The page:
- The Book of Myst in the Late Age of Print
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The Myst Age
My point of departure is the fact that the 1993 Broderbund-Cyan CD-ROM game Myst has sold an estimated two million copies to date, making it among the most widely experienced hypernarratives (if not, strictly speaking, hypertexts) in our time.1 Only the Web as a whole has allowed more users to follow more forking paths to unexpected if not indeterminate ends. Even if we grant the phenomenological differences between a literally textual and a graphical environment, theorists of hypertext would do well to pay attention to Myst and what it reveals about the place of the Book at this late moment in the history of print culture. When the stand-alone CD-ROM game is situated in the context of cultural production (in this case, materially, the publishing enterprise), the world-making impulse figured in the very structure of the game, as successive or parallel “ages” or technological regimes, tellingly gives way to messier arrangements in the social nexus—extraneous networks, intertexts, contradictory modes of production, overlapping markets of users, hybrid notions of genre, sparse or tangled, end-less webs of provisional links. Myst and its production makes a text worth reading, in part because of the way it reminds us of what we know but are continually tempted to forget: that no text—much less hypertext—is an island.
Despite its graphical interface and its being marketed as a virtual reality game, Myst is fundamentally a hypertext product. It was developed in the early, quintessentially hypertextual software, HyperCard,2 and one navigates the spaces of the game by clicking through successive cards in a series of stacks; it’s just that the cards contain images rather than verbal lexias. Besides, as others have noted, Myst has deep (sub)cultural roots in command-line games like Adventure and Zork, with their virtual environments the player manipulates by way of raw text.3 ASCII commands—turn left; open trapdoor; pick up torch—are replaced in Myst and its species of game with mouse clicks through a lushly rendered series of images (over 2500 in this case). In effect, such hypermedia games translate hypertext into pictures. Another way to put it is that they amount to nonverbal renderings of what Michael Joyce once articulated as the ideal hypertext experience, in which “movement” takes place as a series of “yields” to the touch of the hand of the user. 4 In this case, the user’s hand holds a mouse and the onscreen cursor is the familiar tiny-hand icon. Trial and error, experimental wandering, is the only way short of an “external” hint book to learn which objects or paths “yield” to a click. When frustrated or trapped—in the dead-end tunnel of a maze, for example—one is at first tempted (as the documentation warns us) to give in to unproductive “thrashing,” clicking wildly on every possible feature of the scene.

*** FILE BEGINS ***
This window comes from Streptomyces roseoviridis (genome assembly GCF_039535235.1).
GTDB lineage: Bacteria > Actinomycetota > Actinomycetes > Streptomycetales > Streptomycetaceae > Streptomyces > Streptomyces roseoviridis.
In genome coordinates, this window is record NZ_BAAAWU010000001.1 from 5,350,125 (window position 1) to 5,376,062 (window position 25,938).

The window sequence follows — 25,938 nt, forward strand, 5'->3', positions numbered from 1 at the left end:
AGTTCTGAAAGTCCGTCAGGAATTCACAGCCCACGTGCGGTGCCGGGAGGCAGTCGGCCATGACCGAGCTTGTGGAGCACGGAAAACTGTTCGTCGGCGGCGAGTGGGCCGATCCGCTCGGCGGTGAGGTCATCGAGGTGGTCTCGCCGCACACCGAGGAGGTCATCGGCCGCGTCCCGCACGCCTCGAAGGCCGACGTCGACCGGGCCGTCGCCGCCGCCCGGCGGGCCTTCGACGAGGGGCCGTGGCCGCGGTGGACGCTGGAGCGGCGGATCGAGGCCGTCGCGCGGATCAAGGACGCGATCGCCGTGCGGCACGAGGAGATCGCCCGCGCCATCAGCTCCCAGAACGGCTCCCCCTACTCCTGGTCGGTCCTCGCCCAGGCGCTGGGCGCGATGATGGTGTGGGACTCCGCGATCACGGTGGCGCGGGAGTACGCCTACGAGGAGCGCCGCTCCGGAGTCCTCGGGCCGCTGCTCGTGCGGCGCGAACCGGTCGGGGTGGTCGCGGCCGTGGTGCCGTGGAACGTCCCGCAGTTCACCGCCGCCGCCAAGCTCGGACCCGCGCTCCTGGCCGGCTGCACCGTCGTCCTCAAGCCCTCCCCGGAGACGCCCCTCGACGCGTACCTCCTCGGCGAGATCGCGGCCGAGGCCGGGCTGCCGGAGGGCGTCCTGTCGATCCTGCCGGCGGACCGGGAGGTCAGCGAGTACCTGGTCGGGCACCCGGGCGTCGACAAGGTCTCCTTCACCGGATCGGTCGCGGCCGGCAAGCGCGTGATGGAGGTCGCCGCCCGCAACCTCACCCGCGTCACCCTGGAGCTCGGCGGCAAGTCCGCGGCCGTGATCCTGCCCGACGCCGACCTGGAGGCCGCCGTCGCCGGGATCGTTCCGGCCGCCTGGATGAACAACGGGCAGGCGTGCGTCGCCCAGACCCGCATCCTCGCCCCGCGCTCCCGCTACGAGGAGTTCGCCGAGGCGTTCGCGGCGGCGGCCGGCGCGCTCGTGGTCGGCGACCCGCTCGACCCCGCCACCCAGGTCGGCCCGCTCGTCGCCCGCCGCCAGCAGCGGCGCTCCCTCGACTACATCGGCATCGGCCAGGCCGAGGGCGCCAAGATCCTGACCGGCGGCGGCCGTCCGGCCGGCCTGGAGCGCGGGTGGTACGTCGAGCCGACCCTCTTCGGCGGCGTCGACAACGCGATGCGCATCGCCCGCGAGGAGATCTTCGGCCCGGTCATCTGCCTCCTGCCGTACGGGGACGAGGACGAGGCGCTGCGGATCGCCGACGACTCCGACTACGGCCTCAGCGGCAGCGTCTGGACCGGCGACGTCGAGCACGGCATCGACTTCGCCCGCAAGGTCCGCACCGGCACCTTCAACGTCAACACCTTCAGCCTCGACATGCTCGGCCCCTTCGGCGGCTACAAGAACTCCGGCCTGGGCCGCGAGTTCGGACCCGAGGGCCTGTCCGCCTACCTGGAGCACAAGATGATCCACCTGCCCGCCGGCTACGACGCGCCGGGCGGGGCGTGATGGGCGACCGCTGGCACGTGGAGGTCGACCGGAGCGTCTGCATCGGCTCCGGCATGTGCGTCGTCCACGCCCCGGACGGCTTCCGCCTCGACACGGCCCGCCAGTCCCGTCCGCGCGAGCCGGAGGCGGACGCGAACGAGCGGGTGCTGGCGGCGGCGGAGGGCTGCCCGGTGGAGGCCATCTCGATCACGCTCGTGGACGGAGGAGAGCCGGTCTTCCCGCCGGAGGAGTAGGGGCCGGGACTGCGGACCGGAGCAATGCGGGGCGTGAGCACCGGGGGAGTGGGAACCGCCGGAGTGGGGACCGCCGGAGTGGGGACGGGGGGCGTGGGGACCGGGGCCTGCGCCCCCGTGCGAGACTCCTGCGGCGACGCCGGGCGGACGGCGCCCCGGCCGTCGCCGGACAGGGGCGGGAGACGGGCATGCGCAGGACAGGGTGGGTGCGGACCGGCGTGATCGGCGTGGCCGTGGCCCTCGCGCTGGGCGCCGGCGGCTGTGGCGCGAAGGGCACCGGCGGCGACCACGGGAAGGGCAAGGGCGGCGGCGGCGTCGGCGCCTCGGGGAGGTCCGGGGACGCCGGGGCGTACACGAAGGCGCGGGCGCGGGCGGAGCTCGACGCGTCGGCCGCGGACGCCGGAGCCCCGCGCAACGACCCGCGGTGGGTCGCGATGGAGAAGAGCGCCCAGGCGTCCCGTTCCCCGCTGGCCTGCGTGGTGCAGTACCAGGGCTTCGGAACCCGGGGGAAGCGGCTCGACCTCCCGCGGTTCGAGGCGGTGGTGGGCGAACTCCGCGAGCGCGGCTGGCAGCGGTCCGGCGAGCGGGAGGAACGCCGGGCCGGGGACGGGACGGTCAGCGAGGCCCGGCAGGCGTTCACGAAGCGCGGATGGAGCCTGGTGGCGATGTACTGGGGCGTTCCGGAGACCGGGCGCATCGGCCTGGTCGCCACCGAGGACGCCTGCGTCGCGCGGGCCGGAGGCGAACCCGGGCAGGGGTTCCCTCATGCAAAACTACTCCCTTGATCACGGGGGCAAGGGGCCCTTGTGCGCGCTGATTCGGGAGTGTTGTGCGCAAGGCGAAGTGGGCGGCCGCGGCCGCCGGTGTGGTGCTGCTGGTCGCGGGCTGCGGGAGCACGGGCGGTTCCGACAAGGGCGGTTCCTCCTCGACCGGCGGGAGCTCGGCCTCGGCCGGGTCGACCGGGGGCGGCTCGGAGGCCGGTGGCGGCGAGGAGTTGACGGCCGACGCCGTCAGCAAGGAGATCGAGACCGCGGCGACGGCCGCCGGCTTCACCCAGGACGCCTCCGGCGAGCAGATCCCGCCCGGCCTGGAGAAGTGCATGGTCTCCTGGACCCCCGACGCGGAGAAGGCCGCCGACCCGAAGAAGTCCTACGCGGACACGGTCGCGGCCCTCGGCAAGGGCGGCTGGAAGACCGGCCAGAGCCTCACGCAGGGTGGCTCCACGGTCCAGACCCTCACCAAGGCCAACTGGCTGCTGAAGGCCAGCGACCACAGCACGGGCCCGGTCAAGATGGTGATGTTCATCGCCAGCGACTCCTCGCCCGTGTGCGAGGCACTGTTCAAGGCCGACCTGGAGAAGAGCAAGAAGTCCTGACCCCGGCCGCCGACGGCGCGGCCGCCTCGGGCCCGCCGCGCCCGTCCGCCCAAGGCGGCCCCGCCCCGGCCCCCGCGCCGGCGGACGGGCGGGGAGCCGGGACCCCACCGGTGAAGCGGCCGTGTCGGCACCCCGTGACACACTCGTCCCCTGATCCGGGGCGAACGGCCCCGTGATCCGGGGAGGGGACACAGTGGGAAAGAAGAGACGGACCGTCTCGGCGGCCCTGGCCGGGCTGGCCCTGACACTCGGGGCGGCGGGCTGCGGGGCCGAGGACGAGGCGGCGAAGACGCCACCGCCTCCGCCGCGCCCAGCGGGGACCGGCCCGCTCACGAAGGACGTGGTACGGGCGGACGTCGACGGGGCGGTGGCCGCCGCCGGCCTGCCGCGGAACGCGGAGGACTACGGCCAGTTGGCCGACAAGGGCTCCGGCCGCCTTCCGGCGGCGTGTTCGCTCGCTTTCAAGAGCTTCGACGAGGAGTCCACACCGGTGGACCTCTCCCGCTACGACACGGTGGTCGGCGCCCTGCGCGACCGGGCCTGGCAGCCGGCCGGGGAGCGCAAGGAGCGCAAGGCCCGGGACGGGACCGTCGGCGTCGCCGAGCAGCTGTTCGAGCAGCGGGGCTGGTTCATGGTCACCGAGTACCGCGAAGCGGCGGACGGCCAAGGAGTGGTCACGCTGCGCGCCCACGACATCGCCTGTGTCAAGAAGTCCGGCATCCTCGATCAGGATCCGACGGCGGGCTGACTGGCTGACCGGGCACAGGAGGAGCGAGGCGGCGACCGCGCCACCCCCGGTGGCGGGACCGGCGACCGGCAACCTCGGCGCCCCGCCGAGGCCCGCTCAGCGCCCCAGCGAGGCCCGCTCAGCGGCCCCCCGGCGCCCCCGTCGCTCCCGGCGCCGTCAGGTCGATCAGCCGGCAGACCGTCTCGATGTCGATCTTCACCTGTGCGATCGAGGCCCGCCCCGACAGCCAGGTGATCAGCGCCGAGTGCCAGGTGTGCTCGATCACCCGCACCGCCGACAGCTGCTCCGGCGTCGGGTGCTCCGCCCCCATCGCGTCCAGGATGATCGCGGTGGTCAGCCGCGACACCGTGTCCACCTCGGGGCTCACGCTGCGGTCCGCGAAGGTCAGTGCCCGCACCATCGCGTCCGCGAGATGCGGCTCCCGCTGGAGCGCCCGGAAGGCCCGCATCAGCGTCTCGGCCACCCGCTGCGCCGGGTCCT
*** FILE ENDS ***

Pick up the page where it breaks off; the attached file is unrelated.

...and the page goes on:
Viewed more positively, this potential for frustration looks like freedom. The lack of directions and paucity of verbal clues in the game are precisely what most reviewers have praised.5 Like stumbling into someone else’s dreamscape or stepping into a quiet surrealist painting, the general opinion runs, this game encourages the suspension of disbelief in one’s freedom to navigate. The paths fork and you must choose, but there is no default motion sweeping you along: you stand still until you click. And since, as the publicity for the product repeatedly makes clear, no one dies in this game—Myst is an antithesis to the maze game Doom—the user tends to relax into the rhythm of aimless wandering, a flâneur without the crowd, strolling, alert and yet dreaming, ready to respond with a forefinger click of focussed attention to any phantasmagoric object or scene. By far the most promising objects, however, those that yield instant transportation to other “ages,” turn out to be the enigmatic, backlit, fetishistic, leatherbound books that are everywhere you turn in this landscape.